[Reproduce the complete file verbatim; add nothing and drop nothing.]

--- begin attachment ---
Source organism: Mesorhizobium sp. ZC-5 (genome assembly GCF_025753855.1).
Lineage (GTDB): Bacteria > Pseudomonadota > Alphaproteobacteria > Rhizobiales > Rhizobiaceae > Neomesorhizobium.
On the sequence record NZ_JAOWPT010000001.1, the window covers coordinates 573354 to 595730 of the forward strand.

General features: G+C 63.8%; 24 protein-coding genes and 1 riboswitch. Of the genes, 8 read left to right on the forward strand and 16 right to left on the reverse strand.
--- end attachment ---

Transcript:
Source organism: Mesorhizobium sp. ZC-5 (genome assembly GCF_025753855.1).
Lineage (GTDB): Bacteria > Pseudomonadota > Alphaproteobacteria > Rhizobiales > Rhizobiaceae > Neomesorhizobium.
On the sequence record NZ_JAOWPT010000001.1, the window covers coordinates 573354 to 595730 of the forward strand.

General features: G+C 63.8%; 24 protein-coding genes and 1 riboswitch. Of the genes, 8 read left to right on the forward strand and 16 right to left on the reverse strand.